The Obstacle Tower paper used two baseline algorithms to demonstrate the difficulty of the environment. In this post, we briefly introduce these two algorithms - Rainbow and PPO - and their implementations.


Google Dopamine

Rainbow Algorithm


Rainbow is a combination of six extensions of Deep-Q Networks (DQN). The chief contribution of the Rainbow paper is not a novel algorithm, but an empirical study of these six extensions. The six extensions are as follows:

  1. Double DQN (DDQN)
  2. Prioritized DQN (PER)
  3. Dueling DQN
  4. Distributional DQN
  5. Noisy DQN (NoisyNet)
  6. n-step Bellman updates

The graph on the left shows that combining all six extensions to DQN results indeed improves the performance greatly. However, it is uncertain how complementary each improvement is: do some of them solve the same problem? To answer the question, the authors performed an ablation study of each improvement. An ablation study is a study where some feature of the algorithm is taken out to see how it affects performance. As shown in the graph, removing some improvements have very little adverse impact.

Rainbow Implementation

GitHub arXiv

The Rainbow baseline in Obstacle Tower uses the implementation by Google Brain called Dopamine. Dopamine provides a single-GPU “Rainbow” agent implemented with TensorFlow. Note that this “Rainbow” agent only uses three of the six extensions:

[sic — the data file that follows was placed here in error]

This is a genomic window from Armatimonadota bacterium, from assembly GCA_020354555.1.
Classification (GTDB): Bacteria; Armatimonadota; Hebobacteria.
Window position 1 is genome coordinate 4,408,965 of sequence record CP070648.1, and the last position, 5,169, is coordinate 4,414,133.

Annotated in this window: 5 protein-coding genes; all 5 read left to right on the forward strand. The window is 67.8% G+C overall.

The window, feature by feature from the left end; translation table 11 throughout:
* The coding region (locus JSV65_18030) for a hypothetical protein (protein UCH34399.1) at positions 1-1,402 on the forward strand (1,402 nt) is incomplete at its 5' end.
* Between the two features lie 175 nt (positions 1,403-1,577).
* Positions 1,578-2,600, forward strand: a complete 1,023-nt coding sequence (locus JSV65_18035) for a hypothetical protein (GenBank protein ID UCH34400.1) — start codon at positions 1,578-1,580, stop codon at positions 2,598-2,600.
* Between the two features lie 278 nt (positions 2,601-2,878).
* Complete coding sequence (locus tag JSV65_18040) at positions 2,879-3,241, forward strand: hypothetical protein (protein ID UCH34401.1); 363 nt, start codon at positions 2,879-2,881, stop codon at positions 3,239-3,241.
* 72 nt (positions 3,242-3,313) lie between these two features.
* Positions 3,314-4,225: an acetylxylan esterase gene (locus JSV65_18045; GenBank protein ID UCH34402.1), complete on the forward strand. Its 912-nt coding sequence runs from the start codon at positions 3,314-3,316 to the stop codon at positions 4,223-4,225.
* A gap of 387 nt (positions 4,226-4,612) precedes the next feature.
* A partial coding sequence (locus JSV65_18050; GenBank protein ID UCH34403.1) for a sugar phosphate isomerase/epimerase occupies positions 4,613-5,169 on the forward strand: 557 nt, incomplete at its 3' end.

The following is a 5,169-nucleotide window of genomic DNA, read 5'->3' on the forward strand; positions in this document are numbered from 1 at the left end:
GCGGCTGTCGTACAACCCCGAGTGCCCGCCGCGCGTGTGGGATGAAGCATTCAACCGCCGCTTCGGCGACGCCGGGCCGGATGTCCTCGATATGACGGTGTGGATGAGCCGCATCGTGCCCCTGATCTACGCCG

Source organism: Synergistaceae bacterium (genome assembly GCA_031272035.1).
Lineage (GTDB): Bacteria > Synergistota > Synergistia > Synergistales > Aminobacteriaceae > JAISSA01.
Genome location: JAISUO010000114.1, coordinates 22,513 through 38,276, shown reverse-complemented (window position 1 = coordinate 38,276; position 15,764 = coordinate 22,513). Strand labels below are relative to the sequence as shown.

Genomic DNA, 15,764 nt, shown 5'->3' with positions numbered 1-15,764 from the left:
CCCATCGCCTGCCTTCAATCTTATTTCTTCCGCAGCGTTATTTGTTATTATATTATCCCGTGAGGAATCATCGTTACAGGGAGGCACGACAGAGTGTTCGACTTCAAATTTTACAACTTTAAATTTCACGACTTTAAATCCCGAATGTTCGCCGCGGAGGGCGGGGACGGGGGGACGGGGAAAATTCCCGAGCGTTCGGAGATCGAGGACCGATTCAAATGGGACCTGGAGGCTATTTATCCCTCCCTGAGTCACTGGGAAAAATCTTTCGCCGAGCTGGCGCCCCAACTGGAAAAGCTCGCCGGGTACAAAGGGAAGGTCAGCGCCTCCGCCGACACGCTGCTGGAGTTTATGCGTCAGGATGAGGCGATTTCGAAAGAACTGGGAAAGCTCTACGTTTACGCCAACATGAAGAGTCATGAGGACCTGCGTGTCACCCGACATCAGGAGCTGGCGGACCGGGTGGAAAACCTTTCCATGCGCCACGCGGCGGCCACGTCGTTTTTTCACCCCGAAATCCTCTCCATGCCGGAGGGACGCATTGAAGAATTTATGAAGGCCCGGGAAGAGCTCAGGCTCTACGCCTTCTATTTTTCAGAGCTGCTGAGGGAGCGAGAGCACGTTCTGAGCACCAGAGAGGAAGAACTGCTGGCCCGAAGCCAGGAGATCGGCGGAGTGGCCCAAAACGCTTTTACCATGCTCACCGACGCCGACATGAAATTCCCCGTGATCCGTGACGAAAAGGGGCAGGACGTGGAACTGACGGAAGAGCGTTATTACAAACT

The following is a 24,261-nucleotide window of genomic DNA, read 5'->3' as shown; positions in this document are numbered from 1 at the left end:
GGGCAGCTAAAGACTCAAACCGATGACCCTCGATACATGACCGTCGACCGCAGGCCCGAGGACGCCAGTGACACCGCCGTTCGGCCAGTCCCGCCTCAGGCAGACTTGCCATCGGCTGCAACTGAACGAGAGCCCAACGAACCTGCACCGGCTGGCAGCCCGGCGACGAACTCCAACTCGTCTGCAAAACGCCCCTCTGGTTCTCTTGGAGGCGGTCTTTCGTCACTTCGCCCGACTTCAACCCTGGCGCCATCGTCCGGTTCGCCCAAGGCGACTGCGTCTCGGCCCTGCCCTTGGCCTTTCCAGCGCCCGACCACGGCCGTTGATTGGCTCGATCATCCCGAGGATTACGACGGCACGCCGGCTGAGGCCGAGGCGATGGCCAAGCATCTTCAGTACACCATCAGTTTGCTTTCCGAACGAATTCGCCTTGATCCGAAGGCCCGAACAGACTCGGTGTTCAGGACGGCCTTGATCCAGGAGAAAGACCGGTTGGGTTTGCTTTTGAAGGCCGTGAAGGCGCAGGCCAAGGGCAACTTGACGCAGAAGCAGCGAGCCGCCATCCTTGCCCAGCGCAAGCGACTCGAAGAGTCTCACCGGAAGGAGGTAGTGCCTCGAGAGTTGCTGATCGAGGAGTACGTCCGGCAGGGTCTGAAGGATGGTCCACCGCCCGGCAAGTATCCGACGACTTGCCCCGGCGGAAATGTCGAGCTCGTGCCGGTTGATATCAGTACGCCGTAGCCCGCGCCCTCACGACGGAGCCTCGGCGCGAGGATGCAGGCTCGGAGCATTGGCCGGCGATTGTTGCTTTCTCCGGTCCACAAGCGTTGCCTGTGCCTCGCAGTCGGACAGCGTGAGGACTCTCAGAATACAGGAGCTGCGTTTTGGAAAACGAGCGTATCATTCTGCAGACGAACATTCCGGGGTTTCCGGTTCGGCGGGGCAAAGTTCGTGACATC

1. Prioritized DQN
  2. Distributional DQN
  3. n-step Bellman updates

In other words, it does not use these three extensions:

  1. Double DQN
  2. Dueling DQN
  3. Noisy DQN

As shown in the ablation study graph below, removing Double DQN or Dueling DQN results does not degrade performance, and Noisy DQN only degrades performance a little.

Proximal Policy Optimization (PPO)

OpenAI Baselines

PPO Algorithm


Vanilla policy gradient methods have poor data efficiency and robustness due to overly large policy parameter updates. To counter this update, Schulman et al. developed Trust Region Policy Optimization (TRPO) by restricting updates within the “trust region,” improving data efficiency and robustness.

However, despite its reliable performance, TRPO is difficult to understand and implement. PPO is an algorithm that uses a Clipped Surrogate Objective (or Adaptive KL Penalty Coefficient) to obtain similar efficiency and robustness. Unlike TRPO, PPO only uses first-order optimization.

Note that other common baselines in policy-based methods are TRPO, DDPG, TD3, and SAC.

PPO Implementation


OpenAI Baselines is a popular reinforcement learning algorithms library written in TensorFlow. It includes multiple state of the art algorithms:

  • Policy Gradient Methods: TRPO, PPO
  • Actor-Critic methods: A2C, ACER, ACKTR
  • Deterministic Policy Gradient methods: DDPG
  • Deep Q-Network methods: DQN
  • HER

Because PPO (and most algorithms listed above) was invented by researchers at OpenAI, it is a good implementation. However, note that there are some additional improvements in the implementation not written in the original paper. For example, in the paper, the clipping parameter $\epsilon​$ is fixed, but it is set to decay in the implementation.

What’s Next?


The Obstacle Tower paper showed that vanilla Rainbow and PPO is not enough to solve Obstacle Tower, and listed some potential fruitful areas of research. In the next post, we will take a brief look at each area.